Fianna Fáil say confidence and supply negotiations cannot be rushed

The Justice Minister has warned that a general election will be triggered if the two parties cannot agree to extend the deal.

Fianna Fáil say confidence and supply negotiations cannot be rushed

Latest: The Justice Minister has warned that a general election will be triggered if the two parties cannot agree to extend the deal.

Leo Varadkar and Micheál Martin spoke on the phone last night and agreed to engage and appoint negotiating teams to discuss extending the deal.

The original agreement was for three budgets, the last of which was presented yesterday.

Minister Charlie Flanagan says people want stability.

"Next step now is for formal negotiations to get underway, I believe it's important that a deal be struck," said Minister Flanagan.

It remains to be seen if that will be possible. The alternative will be a general election.

The Taoiseach has indicated he wants any new deal to be finalised by Halloween but Fianna Fáil's deputy leader Dara Calleary says talks to renew the confidence and supply agreement cannot be rushed.

Mr Calleary says Fianna Fáil is entering into the discussions with an open mind.

"It was agreed yesterday in the context of setting up the formal process that there be no pre-conditions so we're not going to set what the deadline is going to be," said Deputy Calleary.

"There are no pre-conditions, we're going to get this process underway.

"We certainly are entering into it with a view of an open mind, with a view of a thorough review and finding out why the kind of money that was announced yesterday isn't making a difference in housing."

Varadkar seeking to extend confidence and supply deal until 2020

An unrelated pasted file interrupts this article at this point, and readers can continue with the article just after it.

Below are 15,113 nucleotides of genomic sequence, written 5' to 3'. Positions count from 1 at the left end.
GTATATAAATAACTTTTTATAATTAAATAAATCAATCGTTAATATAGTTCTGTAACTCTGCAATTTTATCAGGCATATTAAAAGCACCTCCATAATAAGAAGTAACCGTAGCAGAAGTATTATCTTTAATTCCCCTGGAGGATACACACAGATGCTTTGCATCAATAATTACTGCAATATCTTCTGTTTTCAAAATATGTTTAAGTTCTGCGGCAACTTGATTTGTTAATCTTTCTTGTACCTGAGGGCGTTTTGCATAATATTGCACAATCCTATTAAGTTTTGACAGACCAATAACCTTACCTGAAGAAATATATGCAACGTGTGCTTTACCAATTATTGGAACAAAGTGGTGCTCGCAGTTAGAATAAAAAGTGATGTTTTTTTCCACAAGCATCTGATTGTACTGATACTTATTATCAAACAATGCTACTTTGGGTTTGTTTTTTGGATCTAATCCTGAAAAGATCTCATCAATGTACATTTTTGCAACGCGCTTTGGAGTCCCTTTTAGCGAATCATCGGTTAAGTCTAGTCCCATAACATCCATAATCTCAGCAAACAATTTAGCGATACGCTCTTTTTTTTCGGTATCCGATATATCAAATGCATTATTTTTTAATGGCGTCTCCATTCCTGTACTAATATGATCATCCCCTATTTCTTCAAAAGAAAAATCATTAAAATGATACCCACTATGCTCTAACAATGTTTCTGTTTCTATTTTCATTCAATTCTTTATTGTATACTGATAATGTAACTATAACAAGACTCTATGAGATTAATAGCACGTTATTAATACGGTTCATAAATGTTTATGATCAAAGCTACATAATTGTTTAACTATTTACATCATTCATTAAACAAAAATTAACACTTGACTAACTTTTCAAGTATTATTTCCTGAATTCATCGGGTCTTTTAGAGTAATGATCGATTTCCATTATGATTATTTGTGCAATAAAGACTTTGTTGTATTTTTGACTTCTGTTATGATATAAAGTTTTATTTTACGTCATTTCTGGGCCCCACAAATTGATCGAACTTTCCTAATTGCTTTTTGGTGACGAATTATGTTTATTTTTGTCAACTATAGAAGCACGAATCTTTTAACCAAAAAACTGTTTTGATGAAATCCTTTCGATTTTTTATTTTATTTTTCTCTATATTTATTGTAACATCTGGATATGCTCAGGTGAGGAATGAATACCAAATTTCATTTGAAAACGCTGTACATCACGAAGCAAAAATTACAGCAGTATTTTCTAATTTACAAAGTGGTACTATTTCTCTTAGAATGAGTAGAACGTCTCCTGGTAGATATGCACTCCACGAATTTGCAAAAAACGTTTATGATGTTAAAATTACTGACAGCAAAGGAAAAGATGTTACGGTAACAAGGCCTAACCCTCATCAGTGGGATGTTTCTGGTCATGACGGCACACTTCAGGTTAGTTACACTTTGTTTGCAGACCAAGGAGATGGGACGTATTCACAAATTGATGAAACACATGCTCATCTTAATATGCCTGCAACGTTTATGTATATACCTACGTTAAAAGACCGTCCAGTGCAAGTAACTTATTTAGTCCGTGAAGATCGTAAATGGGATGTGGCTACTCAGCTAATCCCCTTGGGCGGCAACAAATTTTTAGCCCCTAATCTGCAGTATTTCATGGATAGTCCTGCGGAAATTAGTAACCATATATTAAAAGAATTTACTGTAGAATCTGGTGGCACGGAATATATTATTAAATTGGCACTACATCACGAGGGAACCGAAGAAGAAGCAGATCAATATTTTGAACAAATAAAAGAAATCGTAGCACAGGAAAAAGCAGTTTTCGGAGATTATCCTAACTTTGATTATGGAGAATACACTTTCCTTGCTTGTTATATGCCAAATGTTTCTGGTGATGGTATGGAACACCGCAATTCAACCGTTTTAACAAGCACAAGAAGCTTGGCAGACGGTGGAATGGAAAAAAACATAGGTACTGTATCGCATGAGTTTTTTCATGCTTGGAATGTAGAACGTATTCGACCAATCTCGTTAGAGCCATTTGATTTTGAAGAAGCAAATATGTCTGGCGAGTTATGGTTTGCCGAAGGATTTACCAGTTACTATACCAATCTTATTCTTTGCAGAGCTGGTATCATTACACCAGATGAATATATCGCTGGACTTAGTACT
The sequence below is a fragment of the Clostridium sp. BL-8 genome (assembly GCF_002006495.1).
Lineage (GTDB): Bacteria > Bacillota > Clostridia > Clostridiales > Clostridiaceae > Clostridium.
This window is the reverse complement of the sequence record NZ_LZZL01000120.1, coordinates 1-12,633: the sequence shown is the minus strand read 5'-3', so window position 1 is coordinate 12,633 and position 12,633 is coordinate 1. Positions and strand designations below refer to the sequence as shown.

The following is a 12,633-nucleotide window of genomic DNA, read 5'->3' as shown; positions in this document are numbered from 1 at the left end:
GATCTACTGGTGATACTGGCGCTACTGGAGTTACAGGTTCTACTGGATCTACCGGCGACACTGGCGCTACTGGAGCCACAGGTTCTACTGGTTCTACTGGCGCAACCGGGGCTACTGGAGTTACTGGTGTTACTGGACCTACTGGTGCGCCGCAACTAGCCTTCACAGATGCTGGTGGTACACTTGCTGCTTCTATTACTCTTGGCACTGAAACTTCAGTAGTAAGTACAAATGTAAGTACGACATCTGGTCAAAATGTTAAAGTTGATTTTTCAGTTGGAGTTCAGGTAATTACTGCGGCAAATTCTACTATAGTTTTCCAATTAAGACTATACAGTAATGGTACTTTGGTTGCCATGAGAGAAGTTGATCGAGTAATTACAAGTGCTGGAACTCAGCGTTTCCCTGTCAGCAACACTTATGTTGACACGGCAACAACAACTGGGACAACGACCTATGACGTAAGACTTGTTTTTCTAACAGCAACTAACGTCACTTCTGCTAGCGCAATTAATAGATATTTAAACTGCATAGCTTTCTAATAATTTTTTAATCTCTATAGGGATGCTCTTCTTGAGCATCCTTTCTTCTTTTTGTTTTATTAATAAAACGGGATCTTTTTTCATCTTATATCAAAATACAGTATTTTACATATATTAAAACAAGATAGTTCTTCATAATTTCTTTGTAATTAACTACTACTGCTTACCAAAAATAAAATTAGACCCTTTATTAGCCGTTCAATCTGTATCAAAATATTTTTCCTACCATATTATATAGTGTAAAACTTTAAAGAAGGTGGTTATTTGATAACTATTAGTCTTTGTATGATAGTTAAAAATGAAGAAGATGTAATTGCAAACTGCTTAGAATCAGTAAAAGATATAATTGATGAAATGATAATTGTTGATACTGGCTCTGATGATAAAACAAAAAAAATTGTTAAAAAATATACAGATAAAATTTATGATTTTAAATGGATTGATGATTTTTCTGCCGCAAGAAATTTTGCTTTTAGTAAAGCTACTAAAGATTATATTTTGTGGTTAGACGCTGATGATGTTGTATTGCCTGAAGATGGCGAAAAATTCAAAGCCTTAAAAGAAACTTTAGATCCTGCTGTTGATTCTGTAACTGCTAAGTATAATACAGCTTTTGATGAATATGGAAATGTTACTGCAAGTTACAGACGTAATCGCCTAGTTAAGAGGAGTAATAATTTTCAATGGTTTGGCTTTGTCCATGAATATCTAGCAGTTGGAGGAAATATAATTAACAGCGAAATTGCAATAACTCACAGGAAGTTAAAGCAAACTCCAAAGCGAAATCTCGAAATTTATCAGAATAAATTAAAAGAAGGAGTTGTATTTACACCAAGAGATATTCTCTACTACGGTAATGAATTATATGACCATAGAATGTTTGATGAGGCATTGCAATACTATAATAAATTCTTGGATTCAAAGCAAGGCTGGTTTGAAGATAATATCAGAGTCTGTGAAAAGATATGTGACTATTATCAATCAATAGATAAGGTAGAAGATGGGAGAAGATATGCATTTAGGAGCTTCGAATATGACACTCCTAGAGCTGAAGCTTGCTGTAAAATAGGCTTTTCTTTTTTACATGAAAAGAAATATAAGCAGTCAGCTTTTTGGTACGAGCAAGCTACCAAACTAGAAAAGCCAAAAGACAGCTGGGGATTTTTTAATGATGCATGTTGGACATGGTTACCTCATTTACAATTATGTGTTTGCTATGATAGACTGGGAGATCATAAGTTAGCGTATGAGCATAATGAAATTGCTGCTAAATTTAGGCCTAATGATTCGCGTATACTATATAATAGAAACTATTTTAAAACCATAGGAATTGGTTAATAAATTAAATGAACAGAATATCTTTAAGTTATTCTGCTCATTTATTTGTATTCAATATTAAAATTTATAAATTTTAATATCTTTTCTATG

The Taoiseach and Micheál Martin have spoken about renewing the confidence and supply arrangement keeping the government up.

The original agreement was for three budgets, the last of which was presented yesterday.

Last night the leaders of Fine Gael and Fianna Fáil spoke about renewing their deal that is keeping this government in place.

They have agreed to engage and appoint negotiating teams to discuss renewing the deal.

Officials are to start setting that up this week.

The two leaders are at odds about what they want.

Leo Varadkar wants a two-year extension to the deal with an agreement to hold an election in 2020.

Micheál Martin has only talked about a review of the current deal.

There is disagreement over timelines as well - the Fianna Fáil leader happy enough to let this go on over a number of months, while Leo Varadkar wants it done by Halloween.

Many in Fine Gael are itching to take advantage of good poll numbers with a November election.

While some in Fianna Fáil think the party would gain nothing by renewing the deal that has kept them in a kind of opposition limbo.

With the budget out of the way, the confidence and supply arrangement is likely to dominate the conversation in the halls of Leinster House over the coming weeks.

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